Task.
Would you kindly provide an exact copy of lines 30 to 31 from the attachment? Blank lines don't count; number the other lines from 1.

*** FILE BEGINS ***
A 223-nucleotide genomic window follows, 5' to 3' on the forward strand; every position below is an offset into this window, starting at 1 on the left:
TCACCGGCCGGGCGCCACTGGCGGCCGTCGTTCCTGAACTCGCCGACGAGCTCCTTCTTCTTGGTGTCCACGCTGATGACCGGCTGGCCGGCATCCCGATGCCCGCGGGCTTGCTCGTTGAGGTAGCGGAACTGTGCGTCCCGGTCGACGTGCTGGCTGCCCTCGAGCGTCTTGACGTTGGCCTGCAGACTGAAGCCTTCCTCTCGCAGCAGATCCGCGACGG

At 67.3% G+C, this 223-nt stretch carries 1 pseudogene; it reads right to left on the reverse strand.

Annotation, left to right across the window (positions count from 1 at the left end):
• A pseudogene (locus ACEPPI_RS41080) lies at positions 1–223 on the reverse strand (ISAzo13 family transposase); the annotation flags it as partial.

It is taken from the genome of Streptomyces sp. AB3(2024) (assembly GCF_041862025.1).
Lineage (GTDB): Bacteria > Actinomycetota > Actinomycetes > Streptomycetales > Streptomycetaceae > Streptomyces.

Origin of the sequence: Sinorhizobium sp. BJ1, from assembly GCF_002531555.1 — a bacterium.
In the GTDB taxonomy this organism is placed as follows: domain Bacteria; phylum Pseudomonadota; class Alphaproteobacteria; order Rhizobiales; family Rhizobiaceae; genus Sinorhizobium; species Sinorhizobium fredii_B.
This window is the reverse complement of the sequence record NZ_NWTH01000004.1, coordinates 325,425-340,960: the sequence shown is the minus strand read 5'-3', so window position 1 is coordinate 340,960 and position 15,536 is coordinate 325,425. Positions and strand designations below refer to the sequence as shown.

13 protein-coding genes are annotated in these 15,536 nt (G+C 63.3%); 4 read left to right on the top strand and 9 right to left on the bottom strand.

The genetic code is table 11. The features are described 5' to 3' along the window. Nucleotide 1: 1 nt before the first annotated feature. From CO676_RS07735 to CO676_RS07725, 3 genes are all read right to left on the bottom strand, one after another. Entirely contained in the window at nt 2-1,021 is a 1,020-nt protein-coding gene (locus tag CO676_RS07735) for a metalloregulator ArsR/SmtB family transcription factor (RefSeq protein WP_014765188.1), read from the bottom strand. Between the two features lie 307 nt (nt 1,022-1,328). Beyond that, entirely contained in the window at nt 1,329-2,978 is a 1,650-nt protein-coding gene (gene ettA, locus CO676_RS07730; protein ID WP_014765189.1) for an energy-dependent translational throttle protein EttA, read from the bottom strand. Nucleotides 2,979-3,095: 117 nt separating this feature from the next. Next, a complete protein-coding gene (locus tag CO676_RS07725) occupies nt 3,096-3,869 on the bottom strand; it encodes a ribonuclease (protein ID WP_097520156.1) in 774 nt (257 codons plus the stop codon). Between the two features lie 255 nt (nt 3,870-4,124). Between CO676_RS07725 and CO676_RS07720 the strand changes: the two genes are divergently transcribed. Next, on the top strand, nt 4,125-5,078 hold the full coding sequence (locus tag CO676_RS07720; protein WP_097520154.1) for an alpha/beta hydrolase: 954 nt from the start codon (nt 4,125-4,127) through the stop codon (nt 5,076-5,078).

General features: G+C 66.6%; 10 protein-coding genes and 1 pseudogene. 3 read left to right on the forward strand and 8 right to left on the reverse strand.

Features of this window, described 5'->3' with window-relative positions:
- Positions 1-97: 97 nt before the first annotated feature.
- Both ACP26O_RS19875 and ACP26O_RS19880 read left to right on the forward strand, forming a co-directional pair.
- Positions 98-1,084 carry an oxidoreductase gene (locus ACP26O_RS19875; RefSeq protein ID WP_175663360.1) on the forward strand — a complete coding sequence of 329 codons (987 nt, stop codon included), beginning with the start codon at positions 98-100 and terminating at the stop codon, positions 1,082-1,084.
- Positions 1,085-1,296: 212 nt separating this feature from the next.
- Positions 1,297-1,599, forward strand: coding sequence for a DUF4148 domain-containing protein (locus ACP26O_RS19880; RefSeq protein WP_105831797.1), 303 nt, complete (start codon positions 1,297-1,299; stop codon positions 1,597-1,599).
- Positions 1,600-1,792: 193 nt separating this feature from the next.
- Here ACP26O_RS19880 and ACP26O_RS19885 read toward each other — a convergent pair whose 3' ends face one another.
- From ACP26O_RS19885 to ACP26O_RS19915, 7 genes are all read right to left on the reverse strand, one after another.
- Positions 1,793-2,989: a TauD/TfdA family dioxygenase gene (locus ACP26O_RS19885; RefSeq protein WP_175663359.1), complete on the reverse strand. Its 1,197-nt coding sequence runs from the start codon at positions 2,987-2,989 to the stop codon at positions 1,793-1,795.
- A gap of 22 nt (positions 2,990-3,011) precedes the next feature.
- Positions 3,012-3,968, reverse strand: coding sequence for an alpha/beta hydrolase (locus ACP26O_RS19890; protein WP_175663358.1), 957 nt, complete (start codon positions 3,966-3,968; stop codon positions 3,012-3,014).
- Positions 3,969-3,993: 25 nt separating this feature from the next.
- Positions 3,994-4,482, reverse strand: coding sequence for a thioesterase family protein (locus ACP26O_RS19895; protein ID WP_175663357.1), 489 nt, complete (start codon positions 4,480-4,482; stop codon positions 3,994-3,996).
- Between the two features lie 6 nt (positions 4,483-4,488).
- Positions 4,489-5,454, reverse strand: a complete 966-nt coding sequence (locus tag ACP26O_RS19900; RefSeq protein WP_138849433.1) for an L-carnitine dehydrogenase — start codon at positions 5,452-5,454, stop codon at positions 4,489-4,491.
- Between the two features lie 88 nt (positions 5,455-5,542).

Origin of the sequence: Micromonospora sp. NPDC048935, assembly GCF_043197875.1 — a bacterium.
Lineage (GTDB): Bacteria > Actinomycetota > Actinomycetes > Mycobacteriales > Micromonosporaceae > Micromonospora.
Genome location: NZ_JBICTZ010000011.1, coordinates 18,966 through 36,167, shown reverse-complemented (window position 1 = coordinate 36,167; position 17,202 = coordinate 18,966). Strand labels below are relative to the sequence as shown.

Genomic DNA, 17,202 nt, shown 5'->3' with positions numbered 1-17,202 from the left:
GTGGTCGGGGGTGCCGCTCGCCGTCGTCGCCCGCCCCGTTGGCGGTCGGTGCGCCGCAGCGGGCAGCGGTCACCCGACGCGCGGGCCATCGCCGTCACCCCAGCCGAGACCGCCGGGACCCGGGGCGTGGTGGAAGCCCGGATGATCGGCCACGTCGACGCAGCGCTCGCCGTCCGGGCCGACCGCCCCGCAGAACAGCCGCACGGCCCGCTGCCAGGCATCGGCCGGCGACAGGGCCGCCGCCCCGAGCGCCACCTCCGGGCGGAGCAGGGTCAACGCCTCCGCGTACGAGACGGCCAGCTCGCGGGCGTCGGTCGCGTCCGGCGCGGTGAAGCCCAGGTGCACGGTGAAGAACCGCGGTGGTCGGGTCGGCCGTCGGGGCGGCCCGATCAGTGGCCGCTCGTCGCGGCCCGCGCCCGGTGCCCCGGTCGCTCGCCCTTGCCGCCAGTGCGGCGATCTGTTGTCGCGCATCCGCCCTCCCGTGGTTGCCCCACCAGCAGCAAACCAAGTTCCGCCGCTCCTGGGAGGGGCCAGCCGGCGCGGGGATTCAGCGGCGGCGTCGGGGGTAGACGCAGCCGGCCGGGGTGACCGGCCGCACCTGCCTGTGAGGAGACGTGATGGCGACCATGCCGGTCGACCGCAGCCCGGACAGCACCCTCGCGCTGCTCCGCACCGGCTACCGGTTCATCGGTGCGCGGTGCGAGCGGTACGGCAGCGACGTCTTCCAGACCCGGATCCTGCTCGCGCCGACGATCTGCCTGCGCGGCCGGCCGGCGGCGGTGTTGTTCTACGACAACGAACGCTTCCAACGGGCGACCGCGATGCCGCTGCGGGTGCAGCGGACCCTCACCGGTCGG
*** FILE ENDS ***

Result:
- Between the two features lie 88 nt (positions 5,455-5,542).

Origin of the sequence: Micromonospora sp. NPDC048935, assembly GCF_043197875.1 — a bacterium.